Flower seller feeling the effect
The protea industry employs about 3,000 people directly and supports about 15,000
Proteas were always a moneyspinner for flower seller Sheila Jayiya, but fires have ravaged her supply chain.
“I always had proteas. Everyone wanted them and they earned me the most money.
“But since the fires it’s very hard to get them,” she said.
Jayiya, 68, said she had been selling flowers outside the First Avenue KWIKSPAR in Walmer for 26 years, relying on stock from a farm outside Port Elizabeth and further afield.
“I put my two children through school with the money I earned selling flowers, especially the proteas. People want them for funerals and their houses, and during the big matches like in the World Cup all the foreigners were here and they wanted them.
“Now, because there are few, they are very expensive.”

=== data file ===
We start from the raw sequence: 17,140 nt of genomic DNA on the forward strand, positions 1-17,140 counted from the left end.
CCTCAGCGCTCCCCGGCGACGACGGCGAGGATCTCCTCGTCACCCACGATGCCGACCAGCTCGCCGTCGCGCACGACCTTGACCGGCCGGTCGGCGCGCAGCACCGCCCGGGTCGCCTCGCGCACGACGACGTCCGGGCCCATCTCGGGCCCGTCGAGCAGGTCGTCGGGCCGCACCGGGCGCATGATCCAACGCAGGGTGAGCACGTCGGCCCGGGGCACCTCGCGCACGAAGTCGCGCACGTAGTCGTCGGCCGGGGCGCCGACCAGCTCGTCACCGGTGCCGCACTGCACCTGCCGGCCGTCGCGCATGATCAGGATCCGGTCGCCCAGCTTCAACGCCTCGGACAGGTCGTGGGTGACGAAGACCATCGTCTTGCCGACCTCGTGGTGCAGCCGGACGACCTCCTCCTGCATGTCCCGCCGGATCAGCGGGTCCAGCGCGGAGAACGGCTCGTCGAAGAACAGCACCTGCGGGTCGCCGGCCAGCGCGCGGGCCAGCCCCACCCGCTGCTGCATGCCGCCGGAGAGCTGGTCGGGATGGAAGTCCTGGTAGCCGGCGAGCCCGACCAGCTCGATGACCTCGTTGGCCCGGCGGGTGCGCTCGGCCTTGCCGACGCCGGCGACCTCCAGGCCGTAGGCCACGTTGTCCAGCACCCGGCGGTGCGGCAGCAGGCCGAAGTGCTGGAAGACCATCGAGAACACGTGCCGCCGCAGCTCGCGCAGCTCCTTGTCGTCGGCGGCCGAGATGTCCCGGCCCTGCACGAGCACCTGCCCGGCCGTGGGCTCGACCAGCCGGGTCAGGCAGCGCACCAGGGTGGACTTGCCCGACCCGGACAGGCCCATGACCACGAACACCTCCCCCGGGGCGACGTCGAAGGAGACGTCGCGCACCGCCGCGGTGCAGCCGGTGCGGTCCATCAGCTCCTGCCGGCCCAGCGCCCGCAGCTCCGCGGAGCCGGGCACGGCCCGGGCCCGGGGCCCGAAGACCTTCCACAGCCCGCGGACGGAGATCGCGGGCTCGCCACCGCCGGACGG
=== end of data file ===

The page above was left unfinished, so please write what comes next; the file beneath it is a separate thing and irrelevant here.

She used to be able to buy a bunch of five proteas for R25 but now, when stock did become available, she was lucky if she got three for R30, she said.
“I used to earn R1,000 a week from selling flowers here.
“Now the money is next to nothing.
“I know about climate change and the fires.
“When I see them [fires] on the TV I know it is going to burn the fynbos and soon there will be no proteas left.”
Protea consultant Dr Gerhard Malan said the protea industry employed about 3,000 people directly and supported about 15,000, including depen- dents. The industry was based on more than three million hectares of land, principally in the Western Cape and Eastern Cape, with businesses focused on fresh-cut, dry-flower and foliage production.
Malan said he agreed that climate change was already resulting in more erratic weather and that this might get worse.
“But I’m not convinced that it will be all bad for the proteas.
“It might be just that different patterns of vegetation and farming will emerge.”
BLOOMING SCARCE: Flower seller Sheila Jayiya, 68, says she has been struggling to get hold of proteas due to the fires